This article deals with Amish living in Allen County Indiana. However, the issue in question is one that effects the Amish of the Deitscherei (PA Dutch Country) as well.
The traditional horse and buggy can do a lot of damage to modern roads, and the annual license fees in Allen County, IN are going up to reflect the increased cost of maintenance. In this case the fee went from $30 to $55, prompting the local Amish community to express their concern over the increase to the county commissioners. They responded by noting that the annual buggy licences generated $30,000 per year and “that money is meant to help offset the estimated $500,000 in damage they cause.” Additionally, this was the first time the fee had been raised since 1997.
The obvious question arising from the quote is: Does the estimated $500,000 cost to repair represent one year’s worth of damage, or is this the accumulated amount of cost since the last fee hike? If it is the total for the 18 years then the $30,000 dollar per year fee would have covered the $28,000 per year maintenance cost – if the the thirty thousand was being generated by the $30 fee, which I’m assuming. If the buggies are doing a half a million dollars per year in damage to local roads then the Amish are, at least in theory, getting a very good deal.
It’s encouraging to see that as part of the deal the county will be working with the Amish to figure out ways to lessen the damage done by buggies. But any such changes will have to be debated within the Amish community and judged to be acceptable to them on religious grounds. Such a debate was undertaken in the 1970s by Old Order Mennonites of the Groffdale Conference, some of whom started to use rubber on farm machinery to improve performance and limit damage to public roads. A compromise on the question of rubber use was not reached until 1999.
Hard rubber or pneumatic tires are allowed on bicycles and machinery not requiring a driver, such as walk-behind equipment and wagons. Use of steel wheels ensures tractors are not used as a substitute for automobiles to run errands or to make more extensive trips than are convenient with horse-drawn carriages. The steel wheel rule prevents large agricultural operations, reinforcing an emphasis on small farms that provide manual labor for all of the family members.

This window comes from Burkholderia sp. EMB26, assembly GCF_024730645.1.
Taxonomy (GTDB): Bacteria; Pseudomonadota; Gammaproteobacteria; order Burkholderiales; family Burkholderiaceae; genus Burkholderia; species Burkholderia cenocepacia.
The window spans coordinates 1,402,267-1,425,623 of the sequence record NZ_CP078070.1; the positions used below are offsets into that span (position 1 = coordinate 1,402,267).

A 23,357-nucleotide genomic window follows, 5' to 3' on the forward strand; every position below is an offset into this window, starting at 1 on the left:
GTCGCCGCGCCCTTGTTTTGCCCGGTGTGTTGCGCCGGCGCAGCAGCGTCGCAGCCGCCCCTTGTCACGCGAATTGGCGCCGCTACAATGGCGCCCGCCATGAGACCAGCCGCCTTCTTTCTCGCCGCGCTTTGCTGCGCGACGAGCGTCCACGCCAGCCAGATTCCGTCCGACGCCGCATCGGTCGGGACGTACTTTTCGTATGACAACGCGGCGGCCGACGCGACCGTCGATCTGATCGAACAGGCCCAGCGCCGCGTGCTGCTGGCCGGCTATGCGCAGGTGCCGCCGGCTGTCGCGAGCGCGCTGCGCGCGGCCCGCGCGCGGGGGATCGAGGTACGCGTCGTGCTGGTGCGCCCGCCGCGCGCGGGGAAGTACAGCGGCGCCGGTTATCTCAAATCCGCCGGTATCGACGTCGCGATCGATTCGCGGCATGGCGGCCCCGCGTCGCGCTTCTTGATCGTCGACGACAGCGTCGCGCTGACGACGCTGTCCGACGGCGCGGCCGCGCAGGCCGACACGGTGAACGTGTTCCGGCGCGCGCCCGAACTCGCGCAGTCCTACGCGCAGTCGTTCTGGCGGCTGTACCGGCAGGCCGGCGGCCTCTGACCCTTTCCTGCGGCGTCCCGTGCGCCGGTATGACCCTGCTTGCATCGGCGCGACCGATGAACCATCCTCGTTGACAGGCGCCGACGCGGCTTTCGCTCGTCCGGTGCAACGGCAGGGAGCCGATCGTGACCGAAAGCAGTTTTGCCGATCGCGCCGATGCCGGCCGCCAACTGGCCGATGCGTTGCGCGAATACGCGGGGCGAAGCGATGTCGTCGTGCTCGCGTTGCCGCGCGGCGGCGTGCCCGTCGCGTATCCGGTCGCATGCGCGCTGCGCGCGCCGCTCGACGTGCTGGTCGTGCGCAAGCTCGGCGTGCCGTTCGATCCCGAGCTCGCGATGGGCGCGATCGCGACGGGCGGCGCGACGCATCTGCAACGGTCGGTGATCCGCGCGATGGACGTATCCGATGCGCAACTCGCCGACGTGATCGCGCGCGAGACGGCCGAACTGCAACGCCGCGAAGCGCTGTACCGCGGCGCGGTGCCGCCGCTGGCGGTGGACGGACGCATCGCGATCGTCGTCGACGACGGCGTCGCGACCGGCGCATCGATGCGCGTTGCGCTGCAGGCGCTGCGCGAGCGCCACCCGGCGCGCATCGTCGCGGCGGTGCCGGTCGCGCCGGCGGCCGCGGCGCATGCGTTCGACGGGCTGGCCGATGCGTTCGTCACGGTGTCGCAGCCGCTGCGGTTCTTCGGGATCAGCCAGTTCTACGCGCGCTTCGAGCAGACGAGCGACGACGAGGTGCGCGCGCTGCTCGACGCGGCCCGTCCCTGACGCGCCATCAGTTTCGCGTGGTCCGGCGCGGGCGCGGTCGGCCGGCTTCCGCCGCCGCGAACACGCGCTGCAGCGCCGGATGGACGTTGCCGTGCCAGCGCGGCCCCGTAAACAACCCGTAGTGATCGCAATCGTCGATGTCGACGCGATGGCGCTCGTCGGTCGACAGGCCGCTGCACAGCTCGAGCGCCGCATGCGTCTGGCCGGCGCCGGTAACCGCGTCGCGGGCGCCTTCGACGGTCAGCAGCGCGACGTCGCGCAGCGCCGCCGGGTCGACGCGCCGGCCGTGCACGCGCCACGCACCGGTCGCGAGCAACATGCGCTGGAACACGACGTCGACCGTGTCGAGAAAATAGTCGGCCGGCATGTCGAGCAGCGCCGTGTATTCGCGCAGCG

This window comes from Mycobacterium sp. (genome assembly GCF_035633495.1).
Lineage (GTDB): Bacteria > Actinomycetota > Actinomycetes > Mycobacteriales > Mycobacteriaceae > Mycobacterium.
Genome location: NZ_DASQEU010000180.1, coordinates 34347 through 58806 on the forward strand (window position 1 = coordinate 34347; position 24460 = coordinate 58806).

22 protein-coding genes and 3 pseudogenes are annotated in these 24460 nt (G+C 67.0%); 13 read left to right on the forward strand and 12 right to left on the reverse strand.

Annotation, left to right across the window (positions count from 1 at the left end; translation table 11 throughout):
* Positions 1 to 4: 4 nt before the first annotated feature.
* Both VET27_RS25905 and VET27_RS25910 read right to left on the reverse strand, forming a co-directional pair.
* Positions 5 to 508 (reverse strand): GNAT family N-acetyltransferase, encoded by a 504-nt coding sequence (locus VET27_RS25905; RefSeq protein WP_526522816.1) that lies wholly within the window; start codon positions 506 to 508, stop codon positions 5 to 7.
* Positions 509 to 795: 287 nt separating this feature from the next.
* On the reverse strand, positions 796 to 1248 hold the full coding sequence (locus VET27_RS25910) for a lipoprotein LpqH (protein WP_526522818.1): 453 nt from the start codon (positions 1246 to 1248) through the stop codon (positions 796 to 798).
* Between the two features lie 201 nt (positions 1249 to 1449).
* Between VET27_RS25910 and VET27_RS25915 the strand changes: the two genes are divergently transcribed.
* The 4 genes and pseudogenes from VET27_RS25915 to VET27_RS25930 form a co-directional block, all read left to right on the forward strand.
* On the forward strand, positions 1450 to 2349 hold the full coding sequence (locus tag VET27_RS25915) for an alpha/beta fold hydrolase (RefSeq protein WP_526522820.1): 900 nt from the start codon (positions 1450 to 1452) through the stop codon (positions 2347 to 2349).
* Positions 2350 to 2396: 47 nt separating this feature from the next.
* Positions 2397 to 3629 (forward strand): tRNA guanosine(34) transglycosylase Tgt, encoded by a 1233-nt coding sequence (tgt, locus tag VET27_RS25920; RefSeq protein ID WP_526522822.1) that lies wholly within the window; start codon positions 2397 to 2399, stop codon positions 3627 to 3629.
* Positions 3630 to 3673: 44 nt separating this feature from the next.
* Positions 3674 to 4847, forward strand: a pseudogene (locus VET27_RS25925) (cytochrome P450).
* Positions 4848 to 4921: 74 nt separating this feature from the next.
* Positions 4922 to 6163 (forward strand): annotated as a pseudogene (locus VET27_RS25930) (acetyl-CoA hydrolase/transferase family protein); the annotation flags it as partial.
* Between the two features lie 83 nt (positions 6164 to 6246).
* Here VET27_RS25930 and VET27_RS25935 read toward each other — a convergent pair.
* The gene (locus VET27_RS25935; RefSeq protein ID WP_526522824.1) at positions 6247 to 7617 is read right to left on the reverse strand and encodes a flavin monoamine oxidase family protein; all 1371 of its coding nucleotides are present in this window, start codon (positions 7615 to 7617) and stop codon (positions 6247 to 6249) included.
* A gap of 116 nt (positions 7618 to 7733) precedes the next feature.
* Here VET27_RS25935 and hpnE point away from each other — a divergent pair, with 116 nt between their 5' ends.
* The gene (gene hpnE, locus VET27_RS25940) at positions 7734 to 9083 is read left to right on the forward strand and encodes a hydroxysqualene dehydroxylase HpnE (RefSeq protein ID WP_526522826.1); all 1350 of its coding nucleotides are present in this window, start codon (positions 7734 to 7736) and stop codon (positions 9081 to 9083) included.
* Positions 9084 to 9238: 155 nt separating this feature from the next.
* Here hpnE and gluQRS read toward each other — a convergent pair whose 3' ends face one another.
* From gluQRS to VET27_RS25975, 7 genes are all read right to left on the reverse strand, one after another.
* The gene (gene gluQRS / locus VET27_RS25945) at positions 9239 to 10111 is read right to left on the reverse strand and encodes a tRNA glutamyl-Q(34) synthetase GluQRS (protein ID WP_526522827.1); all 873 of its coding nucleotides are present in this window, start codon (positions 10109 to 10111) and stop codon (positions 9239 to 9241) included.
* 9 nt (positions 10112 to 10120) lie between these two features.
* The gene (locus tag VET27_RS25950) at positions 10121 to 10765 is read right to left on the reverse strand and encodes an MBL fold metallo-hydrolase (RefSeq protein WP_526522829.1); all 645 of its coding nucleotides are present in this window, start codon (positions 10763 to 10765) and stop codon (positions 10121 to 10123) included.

The use of buggies represents a conscious effort on their part to separate themselves from the modern world and any changes to the buggy could not be so dramatic as to threaten the overall health of their religious community. For example, in Lancaster County some of the Amish install battery operated running lights and turn signals on their buggies to help reduce the chance of accidents with cars. Such a change is allowed for the sake of safety. However there is little improvement in safety to be gained from say, adding a rubber surface the buggies wheel in order to reduce road damage.
The other question that springs to mind is a historical one: The Amish first settled in Allen County, Indiana around 1852, 70 years before modern macadam roads began to be constructed. Why should the Amish be expected to pay for damage to a type of road they did not want, ask for or need. Macadam roads benefit cars and trucks, not buggies – and certainly not horses. This is not to say that the Amish do not benefit at all from modern roads – but their way of life does not, in any way depend on the construction and maintenance of expensive macadam roads. The same cannot be said of the larger, modern communities they live among. In order to prove my point, imagine that all of the modern, macadam roads in Allen County one day suddenly reverted to dirt. What population would be more dramatically affected: the Amish in their horse drawn buggies…or everyone else?
This is an interesting question to examine, but let’s not get to carried away with an over simplification of the matter. Most Amish, while certainly not dependent on many of the “English” lifestyle innovations for survival (or quality of life for that matter), do benefit on many levels from interaction with the larger world. The Amish of Allen County have an economy where full time farming – the Amish ideal – has almost completely died out . As a result, their livelihoods are much more dependent on things like well maintained, tax payer funded modern roads.